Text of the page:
I move out of my parent’s home and my nightly drinking continues. Living on my own means being able to do whatever I want, whenever I want. My drinking escalates over the next few years and there is a “care and control” charge, where I lose my license for a year. I endure many embarrassing moments that I can never, ever take back. Nights of after hours parties and a 6 month stint of cocaine use, and too many failed relationships to want to remember and too many bad decisions to be able to forget. Fender benders that are dealt with outside of insurance, parties that get out of hand, arguments and miscommunication and indiscretion. Sex and vomiting in bathrooms at clubs and peeing the bed after long nights of drinking and feeling a sense of doom every single time I wake up and trying to piece together what the hell I’ve done. It is chaos and it isn’t f*cking normal to live like this and yet it is the normal I’ve come to know and I am afraid. I am afraid that the second I admit there is a problem, I will have to change something and that something will be the drinking and there is no way in hell I am going to stop the drinking, and so my life continues. Every day is Groundhog Day. Sure, there are the quiet moments where I am alone, hungover, wondering what the hell I am doing with my life; questioning how on earth I will ever accomplish anything if I keep going this way…wondering who I even am and what I actually want and then I quickly swat those thoughts away as I reach for the phone and call a friend to drink with me. It is always, always easier to just drink.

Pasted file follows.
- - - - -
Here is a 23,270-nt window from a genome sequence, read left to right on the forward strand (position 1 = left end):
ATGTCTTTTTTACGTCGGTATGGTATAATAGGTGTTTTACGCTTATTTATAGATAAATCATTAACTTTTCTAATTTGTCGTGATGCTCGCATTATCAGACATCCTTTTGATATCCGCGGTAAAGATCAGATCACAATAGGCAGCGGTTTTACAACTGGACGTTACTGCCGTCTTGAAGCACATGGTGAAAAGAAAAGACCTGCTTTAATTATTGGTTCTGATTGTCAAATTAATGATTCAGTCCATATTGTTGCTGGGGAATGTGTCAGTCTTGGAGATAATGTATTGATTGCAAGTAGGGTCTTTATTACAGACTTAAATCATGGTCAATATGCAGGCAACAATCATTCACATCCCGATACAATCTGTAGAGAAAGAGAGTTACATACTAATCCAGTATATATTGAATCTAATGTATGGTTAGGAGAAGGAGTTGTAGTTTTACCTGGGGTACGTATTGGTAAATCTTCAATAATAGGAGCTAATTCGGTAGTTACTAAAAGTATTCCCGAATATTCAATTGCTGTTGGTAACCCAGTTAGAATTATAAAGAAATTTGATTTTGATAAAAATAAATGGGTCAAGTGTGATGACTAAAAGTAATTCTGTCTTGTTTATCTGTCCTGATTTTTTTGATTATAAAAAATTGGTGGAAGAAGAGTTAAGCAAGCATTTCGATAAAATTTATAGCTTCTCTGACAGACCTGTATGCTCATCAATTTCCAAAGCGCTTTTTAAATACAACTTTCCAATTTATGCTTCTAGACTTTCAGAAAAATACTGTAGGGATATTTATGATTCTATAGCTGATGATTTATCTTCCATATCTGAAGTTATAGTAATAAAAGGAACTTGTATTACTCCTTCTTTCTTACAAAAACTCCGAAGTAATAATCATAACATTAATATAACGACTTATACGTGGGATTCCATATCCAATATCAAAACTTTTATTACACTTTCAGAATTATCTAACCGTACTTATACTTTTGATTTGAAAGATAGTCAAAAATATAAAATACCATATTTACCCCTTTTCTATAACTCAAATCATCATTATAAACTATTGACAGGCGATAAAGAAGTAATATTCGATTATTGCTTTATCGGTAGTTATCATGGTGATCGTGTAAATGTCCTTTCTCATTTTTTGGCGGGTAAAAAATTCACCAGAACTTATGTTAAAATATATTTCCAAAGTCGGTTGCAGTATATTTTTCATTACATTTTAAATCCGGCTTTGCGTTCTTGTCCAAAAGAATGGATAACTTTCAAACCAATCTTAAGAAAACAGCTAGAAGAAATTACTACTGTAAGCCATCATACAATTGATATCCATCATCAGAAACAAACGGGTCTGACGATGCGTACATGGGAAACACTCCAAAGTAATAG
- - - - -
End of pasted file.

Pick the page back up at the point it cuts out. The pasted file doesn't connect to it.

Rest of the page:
Until it is just way harder.